Skilled talent shortages are expected to persist in the clean energy sector, particularly for mid and senior-level roles, driven by growing global demand for energy and Canada’s transition to net zero. The Information and Communications Technology Council (ICTC) has released a new study which assesses the impact of clean energy initiatives on labour market needs in Canada’s energy sector.

Clean Energy and Pathways to Net-Zero: Jobs and Skills for Future Leaders includes a breakdown of greenhouse gas (GHG) emissions across Canada’s various energy sources and the regional differences in Canada’s electricity mix.

Importantly, it details which occupations and skills are associated with different sources of clean energy and which jobs can be categorized as entry-level, high-growth, and in-demand.

“The green transition hinges on breakthrough innovations enabled by advanced technologies and new business models,” says Namir Anani, president and CEO of ICTC. “Talent will be at the centre of this transformation and will require an acute focus to build tomorrow’s sustainable economy.”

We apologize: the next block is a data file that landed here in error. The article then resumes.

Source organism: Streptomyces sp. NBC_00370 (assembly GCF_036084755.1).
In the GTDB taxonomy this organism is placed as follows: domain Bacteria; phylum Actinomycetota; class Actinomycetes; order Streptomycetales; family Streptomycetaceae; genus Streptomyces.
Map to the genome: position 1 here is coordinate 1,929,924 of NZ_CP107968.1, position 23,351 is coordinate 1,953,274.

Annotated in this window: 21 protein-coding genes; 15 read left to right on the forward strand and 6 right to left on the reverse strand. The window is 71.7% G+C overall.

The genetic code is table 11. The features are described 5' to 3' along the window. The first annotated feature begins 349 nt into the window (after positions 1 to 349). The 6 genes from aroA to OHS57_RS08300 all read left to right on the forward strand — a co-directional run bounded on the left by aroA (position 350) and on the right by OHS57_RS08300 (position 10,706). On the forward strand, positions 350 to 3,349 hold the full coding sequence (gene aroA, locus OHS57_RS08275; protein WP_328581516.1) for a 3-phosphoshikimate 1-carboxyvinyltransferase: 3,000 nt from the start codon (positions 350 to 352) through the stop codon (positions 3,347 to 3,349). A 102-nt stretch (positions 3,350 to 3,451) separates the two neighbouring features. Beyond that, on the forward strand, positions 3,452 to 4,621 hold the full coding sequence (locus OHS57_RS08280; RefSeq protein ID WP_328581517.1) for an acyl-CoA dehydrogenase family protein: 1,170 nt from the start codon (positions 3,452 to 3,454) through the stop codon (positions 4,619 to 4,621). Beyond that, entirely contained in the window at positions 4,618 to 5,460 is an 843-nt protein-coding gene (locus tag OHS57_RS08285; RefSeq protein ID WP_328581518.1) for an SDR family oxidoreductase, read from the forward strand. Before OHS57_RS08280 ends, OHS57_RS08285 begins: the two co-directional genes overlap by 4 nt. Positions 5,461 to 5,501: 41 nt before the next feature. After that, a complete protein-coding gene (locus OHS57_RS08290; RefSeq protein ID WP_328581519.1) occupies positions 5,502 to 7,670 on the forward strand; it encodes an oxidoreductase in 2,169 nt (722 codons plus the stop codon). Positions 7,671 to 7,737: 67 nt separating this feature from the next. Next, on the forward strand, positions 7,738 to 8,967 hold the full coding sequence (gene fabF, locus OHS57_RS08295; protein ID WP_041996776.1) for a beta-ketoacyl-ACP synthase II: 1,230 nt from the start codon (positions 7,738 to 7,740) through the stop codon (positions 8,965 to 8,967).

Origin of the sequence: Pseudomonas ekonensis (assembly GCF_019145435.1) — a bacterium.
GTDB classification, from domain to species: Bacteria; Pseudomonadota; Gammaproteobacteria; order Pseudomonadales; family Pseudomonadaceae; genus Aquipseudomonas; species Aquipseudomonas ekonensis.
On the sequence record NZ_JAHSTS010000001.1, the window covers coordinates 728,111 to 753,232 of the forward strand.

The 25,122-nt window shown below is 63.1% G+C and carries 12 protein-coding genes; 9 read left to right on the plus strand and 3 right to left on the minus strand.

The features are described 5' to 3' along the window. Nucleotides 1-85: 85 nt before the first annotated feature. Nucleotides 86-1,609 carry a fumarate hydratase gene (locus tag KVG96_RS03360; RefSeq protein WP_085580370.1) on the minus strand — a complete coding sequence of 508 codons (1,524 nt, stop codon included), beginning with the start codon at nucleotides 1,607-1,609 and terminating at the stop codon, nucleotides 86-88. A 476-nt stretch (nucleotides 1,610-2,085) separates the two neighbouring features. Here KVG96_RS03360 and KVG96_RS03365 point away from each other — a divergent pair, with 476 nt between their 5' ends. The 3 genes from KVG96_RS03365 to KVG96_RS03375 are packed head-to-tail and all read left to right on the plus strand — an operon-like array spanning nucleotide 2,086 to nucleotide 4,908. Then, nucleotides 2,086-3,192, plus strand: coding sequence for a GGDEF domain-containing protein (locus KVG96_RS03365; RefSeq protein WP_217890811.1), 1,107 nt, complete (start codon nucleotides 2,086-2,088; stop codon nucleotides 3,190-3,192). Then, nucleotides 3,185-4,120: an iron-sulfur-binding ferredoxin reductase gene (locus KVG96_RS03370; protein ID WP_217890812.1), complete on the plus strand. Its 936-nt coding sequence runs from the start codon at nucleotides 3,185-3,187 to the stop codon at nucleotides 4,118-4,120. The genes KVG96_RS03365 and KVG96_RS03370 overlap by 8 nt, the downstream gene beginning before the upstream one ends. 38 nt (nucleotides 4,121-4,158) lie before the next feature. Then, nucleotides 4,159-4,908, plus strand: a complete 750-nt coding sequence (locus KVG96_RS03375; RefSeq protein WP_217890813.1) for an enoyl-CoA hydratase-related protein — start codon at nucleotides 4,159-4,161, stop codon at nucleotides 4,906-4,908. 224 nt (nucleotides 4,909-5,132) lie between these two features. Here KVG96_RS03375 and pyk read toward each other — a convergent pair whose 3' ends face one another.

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According to co-authors Mairead Matthews and Allison Clark, both domestic and international demand for energy is growing and Canada’s transition to net-zero will cause ripple effects across the economy.  “Recent climate events and geopolitical developments put further pressure on Canada as a producer and exporter of different types of energy. Meeting this demand while adhering to net-zero commitments is essential, and skilled talent is key.”

As the market evolves, energy roles will also evolve, and new employment pathways will emerge. Current estimates point to a Canadian energy labour force that will total nearly 640,000 by 2030. As Canada decarbonizes its energy supply, workers will be needed in areas, including research and development, design, engineering, technology, the trades, business and marketing, and environmental services; important will be soft skills, domain knowledge, environmental sustainability expertise, core digital skills, and technical know-how.

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To read the complete ICTC report, click here.

Featured image credit: Getty Images.


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